Billy Hansen is very good. About that, there is little debate.

Billy Hansen is very good. About that, there is little debate.

What the Ashland High boys' basketball team is still trying got figure out, however, is where its offense will come from when its star senior shooting guard is resting, missing or fighting his way through constant double teams every time down the court.

"The big key is," said junior point guard James Skinner, "other people have to step up."

But who? Heading into tonight's Ashland Rotary Hoops Classic game against Henley, the Grizzlies (3-3) have employed the HBBC (help Billy by committee) approach: Skinner, senior guard Ethan Schlecht, junior guard Jacob Finch and junior guard Jamie Flynn each have shown flashes of scoring potential. In Ashland's win over Hidden Valley on Dec. 6, Skinner, Flynn and Finch each scored in double-figures and combined for 34 points, possibly drafting a blueprint for future Grizzly success.

Hansen has led the Grizzlies in scoring in every game, averaging 22.2 points — nearly half of Ashland's 48.5 — but is ready to share the wealth in order to help the team win.

"Personally, I'm just trying every possession to get a bucket, and if I'm getting face-guarded or being double-teamed that means somebody else is going to be open," Hansen said, "so we're trying to do a better job spreading the ball around and letting more people contribute."

The sooner that happens, the more wins the Grizzlies are likely to end up with. The good news is, they have plenty of time. That's because like last season, Ashland and Eagle Point are the lone wolves of 5A boys basketball in southern Oregon and need only beat each other two out of three times in order to lock up a state playoff berth. The first game of that head-to-head series is still six weeks down the road — Jan. 31 at Eagle Point.

By then, the Grizzlies will have 19 games under their belt, which is just fine by Ashland head coach Larry Kellems.

"It works to our advantage," Kellems said, "because we need that time to get some of these young players up to par."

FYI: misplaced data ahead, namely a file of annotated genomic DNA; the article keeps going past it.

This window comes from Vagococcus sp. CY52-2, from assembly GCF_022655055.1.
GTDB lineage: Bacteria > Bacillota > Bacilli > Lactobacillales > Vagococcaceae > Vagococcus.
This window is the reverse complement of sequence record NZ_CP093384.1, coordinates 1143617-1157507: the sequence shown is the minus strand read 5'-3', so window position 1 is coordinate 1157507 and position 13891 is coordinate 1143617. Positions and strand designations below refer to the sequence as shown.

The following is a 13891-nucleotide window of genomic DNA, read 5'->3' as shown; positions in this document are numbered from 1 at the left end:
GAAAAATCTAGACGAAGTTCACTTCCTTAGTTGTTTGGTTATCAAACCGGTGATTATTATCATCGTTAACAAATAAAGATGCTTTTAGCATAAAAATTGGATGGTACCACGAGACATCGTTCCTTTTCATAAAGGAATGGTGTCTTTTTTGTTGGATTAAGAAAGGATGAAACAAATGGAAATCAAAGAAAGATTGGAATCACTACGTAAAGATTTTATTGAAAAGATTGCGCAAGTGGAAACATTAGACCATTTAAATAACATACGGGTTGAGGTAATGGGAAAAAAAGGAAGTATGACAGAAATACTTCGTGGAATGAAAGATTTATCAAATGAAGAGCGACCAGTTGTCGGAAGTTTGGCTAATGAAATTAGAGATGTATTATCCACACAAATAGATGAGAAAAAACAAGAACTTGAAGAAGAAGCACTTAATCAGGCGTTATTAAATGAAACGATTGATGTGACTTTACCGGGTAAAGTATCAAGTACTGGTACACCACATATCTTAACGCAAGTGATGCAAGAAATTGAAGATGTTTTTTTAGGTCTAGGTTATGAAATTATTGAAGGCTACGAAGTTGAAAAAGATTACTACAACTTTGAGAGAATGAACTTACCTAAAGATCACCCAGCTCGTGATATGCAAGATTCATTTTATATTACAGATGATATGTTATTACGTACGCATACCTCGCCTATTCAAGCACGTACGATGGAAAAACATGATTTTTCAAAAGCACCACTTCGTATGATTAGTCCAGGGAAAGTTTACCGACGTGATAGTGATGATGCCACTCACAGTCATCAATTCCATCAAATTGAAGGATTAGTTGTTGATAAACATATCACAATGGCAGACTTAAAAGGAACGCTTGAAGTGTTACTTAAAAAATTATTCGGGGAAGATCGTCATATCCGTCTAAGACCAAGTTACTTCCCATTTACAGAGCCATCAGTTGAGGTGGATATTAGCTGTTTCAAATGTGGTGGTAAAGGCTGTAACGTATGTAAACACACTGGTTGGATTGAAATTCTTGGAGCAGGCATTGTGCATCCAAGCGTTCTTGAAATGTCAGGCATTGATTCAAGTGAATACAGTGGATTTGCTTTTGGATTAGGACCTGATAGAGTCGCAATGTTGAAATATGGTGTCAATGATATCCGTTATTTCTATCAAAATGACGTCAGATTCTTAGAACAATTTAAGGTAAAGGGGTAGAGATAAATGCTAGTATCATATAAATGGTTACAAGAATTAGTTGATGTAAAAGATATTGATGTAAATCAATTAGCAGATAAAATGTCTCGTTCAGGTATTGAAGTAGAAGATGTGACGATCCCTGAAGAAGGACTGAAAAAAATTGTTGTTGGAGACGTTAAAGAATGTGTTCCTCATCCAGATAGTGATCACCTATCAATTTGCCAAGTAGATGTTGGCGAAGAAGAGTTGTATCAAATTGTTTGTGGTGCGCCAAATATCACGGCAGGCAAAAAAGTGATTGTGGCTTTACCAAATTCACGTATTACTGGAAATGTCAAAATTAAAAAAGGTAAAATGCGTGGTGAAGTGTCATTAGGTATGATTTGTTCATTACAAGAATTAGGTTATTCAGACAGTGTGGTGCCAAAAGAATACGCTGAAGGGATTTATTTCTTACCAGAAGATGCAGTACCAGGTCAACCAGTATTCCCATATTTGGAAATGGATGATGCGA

The "young players" Kellems is referring to are the first-year varsity players who are expected to see significant playing time: Skinner, Flynn and starting center Jack Carroll, a 6-foot-4 junior post, among others.

Of the new faces, Skinner probably faces the most steep learning curve. Going from junior varsity to varsity is already a daunting jump without having to worry about running an offense and distributing the ball. Kellems says the scrappy Skinner is handling the responsibility well, thanks to his smooth outside shooting stroke and pass-first mentality.

"(Skinner) has the ball in his hands a lot," Kellems said, "and he's doing an awesome job for us at point guard right now."

As the captain of the ship, Skinner will be called upon to keep one foot on the break this season. Walking the ball up court and patiently waiting for an opening is a departure from the up-tempo style Ashland has employed in recent years, but Kellems is looking at the big picture.

"I have to keep Eagle Point kind of in my vision," he said, "and we can't go up and down with Eagle Point. I just know it. They're physically superior to us."

Instead, the Grizzlies will try to execute their "dribble-drive penetration" offense as crisply as possible and hold opponents in check with scrappy — usually man-to-man —defense.

"I'm learning as a coach that when you don't have the scorers you just grind it out," Kellems said.

Hansen believes the Grizzlies have the right mentality to get the most out of their talent.

"The thing I like most about the team this year is our attitude, and how everybody comes to practice every day and really wants to get better," he said. "We don't have a lot of size, and we're not going to be the most athletic team, but I think what we do bring is a lot of passion to the game and we play our hearts out every time we get on the court.

"I think that's where we're going to have an advantage against some other teams. We're going to want it more."